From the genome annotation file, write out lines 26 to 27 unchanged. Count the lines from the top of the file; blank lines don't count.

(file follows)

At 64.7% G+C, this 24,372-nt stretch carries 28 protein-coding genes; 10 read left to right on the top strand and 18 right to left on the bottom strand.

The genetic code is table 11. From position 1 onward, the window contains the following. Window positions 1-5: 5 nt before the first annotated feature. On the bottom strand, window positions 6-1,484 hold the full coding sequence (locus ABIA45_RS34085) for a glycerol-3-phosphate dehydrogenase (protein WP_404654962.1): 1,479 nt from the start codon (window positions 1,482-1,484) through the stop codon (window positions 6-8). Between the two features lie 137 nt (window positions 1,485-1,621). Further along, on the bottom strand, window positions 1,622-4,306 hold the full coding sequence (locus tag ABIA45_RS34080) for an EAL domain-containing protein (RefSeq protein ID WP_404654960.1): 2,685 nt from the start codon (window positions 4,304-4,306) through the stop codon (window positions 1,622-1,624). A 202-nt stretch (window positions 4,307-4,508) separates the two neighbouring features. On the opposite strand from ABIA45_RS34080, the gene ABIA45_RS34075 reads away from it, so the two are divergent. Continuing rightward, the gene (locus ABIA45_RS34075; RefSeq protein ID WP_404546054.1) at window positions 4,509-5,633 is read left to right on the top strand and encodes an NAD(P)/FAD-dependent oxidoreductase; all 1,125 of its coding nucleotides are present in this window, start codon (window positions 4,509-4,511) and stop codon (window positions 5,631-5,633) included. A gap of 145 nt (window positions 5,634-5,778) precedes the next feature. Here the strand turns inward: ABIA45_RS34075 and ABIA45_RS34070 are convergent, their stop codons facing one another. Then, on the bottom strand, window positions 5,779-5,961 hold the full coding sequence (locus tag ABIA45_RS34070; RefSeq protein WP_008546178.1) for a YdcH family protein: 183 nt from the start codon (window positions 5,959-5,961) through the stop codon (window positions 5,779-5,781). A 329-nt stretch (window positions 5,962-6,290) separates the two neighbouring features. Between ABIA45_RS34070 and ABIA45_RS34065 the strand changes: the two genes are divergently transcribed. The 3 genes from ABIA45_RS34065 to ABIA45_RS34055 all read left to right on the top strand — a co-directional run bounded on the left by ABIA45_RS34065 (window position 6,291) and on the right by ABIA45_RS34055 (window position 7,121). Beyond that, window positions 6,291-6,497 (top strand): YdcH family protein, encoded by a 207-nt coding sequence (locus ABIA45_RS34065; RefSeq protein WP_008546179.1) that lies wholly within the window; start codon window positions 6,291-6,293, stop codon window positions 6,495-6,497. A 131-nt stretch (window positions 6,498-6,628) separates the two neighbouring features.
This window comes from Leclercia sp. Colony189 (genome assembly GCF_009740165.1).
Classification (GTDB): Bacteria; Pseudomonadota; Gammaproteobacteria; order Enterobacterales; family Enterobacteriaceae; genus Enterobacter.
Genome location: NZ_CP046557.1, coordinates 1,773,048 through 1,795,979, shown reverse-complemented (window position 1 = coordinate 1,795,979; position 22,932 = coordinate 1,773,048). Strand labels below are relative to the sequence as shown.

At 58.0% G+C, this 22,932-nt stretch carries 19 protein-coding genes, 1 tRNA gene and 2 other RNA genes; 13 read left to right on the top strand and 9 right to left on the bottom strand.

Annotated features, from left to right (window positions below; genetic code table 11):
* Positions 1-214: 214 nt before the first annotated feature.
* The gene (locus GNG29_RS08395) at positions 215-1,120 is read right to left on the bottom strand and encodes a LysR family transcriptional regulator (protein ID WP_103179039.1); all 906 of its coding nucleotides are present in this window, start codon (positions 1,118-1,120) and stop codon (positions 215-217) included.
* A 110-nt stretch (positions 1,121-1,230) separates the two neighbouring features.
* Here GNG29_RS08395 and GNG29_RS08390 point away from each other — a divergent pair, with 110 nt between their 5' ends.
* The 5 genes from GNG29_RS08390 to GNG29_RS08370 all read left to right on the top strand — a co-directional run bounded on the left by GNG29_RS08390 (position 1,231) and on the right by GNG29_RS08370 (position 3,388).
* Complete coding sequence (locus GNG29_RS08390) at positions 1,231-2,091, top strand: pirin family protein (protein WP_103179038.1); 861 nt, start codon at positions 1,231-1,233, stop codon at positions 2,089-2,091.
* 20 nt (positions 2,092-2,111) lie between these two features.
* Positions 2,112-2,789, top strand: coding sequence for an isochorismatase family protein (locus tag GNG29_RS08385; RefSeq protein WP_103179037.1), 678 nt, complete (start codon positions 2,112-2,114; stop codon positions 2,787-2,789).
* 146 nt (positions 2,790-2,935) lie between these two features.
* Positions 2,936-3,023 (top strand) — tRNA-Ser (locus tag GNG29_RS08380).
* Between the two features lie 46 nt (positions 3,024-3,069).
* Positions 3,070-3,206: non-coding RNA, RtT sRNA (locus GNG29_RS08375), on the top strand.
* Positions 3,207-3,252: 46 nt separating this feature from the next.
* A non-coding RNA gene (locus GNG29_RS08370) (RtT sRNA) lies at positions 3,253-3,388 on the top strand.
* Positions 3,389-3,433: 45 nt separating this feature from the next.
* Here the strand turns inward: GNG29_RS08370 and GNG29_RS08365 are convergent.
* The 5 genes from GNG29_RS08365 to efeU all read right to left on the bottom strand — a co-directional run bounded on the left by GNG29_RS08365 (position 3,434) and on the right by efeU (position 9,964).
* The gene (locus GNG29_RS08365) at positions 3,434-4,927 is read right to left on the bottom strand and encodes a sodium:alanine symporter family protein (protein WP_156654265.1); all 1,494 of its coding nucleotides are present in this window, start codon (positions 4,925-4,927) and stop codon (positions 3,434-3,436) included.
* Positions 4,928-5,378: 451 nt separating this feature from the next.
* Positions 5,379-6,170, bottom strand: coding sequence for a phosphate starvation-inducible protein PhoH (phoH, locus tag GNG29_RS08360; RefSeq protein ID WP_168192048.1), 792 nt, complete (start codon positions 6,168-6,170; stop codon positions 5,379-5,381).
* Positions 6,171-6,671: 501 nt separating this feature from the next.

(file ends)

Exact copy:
* Positions 4,928-5,378: 451 nt separating this feature from the next.
* Positions 5,379-6,170, bottom strand: coding sequence for a phosphate starvation-inducible protein PhoH (phoH, locus tag GNG29_RS08360; RefSeq protein ID WP_168192048.1), 792 nt, complete (start codon positions 6,168-6,170; stop codon positions 5,379-5,381).